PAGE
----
(CNN) Black holes have a reputation for snacking on stars, but some of these celestial garbage dumps may be messier than others, according to new research.
Used by astrophysicists 3D computer models to show that intermediate-mass black holes take a few bites from errant stars before shedding the stellar crumbs and leaving a cosmic trail.
The researchers made the discovery while running simulations on black holes of various masses and sending sun-sized stars into them. Clues discovered experimentally could help astronomers find intermediate-mass black holes by looking for evidence of their behaviors.
During the simulations, the intermediate-mass black hole snapped the star in its orbit, and every time the star made another lap, the black hole took another bite from it. When only the star’s dense, misshapen core was left, the black hole ejected it and sent it flying across the galaxy.
A study describing the modeling analysis has been accepted for publication in The Astrophysical Journal, and the findings will be presented Tuesday at the April meeting of the American Physical Society.
“Obviously we can’t directly observe black holes because they don’t emit light,” said lead study author Fulya Kıroğlu, a doctoral student of astrophysics. at Northwestern University’s Weinberg College of Arts and Sciences in Evanston, Illinois, in a statement. He is also a member of the university’s Center for Interdisciplinary Exploration and Research in Astrophysics.
“So, instead, we have to look at the interactions between black holes and their environments. We find that stars undergo multiple passages before being ejected. After each passage, they lose more mass, which causes a natural light as (it is) torn Each flare is brighter than the last, creating a signature that can help astronomers find them.”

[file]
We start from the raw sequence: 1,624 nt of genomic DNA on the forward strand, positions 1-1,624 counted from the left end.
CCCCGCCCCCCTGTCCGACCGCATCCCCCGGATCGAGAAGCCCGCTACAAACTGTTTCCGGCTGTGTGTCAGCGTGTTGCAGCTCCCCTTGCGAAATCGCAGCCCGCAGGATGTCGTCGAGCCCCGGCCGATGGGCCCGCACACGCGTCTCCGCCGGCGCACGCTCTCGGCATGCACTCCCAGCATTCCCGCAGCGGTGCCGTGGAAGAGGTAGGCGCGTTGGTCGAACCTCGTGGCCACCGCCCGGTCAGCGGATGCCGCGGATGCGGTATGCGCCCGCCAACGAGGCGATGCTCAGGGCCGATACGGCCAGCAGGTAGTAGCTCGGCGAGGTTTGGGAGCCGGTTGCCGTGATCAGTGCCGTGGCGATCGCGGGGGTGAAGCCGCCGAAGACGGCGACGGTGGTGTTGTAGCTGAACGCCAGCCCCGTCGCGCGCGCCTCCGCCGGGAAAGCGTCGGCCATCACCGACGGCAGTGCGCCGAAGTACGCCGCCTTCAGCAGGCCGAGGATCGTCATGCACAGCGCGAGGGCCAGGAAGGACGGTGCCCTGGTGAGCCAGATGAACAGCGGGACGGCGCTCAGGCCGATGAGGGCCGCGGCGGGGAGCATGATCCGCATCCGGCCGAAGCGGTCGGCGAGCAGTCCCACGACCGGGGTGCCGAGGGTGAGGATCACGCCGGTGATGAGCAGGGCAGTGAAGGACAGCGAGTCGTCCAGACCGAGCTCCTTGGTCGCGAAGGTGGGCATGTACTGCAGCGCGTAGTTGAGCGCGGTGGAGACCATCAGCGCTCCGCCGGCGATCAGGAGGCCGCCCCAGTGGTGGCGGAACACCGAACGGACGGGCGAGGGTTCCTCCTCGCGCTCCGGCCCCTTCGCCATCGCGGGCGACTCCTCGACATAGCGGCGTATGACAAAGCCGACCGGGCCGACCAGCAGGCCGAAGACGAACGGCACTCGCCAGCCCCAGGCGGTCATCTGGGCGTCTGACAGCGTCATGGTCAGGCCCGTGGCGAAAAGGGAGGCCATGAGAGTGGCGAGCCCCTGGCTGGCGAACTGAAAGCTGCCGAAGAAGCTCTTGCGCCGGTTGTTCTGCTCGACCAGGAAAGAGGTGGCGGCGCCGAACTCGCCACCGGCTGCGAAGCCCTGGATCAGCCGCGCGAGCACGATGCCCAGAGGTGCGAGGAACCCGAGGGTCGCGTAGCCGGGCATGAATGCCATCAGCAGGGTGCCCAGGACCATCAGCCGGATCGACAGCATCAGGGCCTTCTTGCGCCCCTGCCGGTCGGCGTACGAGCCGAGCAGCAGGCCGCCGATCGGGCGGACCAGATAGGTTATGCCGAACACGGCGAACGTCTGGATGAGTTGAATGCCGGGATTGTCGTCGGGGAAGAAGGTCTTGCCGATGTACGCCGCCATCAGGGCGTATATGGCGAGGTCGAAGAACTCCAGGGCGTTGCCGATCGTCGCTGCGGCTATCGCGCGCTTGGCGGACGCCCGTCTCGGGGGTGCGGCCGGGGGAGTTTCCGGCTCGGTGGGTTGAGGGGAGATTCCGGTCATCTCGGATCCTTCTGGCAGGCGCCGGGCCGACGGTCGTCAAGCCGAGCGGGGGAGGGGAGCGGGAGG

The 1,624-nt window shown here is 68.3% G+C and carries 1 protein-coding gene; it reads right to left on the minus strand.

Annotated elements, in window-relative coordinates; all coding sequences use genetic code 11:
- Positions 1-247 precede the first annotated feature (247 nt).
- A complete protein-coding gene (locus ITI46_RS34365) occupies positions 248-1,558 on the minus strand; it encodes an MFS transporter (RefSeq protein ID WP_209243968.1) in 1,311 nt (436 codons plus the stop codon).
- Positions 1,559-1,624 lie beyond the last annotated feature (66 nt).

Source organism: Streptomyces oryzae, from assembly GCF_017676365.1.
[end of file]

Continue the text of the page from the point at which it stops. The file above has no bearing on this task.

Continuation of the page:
The search for the elusive black hole
Astrophysicists are still trying to prove whether intermediate-mass black holes exist in the first place. Celestial objects, estimated to be between three and 10 times the mass of our sun, are created when exploding stars collapse.
The mass of a medium-mass black hole is thought to be in between that of a supermassive black hole and a lesser black hole. A supermassive black hole is found at the center of most massive galaxies and may be millions to billions of times the mass of our sun.
“Their presence is still disputed,” Kıroğlu said. “Astrophysicists find the evidence they have, but that evidence can often be explained by other mechanisms. For example, what appears to be an intermediate-mass black hole may actually be the accumulation of a stellar-mass black hole.”
During the 3D modeling experiment, the stars completed up to five orbits around an intermediate-mass black hole before being kicked out. With each pass, the star lost mass as it slowly ripped apart. The debris is ejected at high speeds back into space – enough to create a bright pattern of light that astronomers can watch in their quest to prove the existence of an unseen medium-mass black hole.
“It’s amazing that the star wasn’t completely torn apart,” Kıroğlu said. “Some stars may get lucky and survive the event. The ejection velocity is so high that these stars can be identified as hyper-velocity stars, observed in the centers of galaxies.”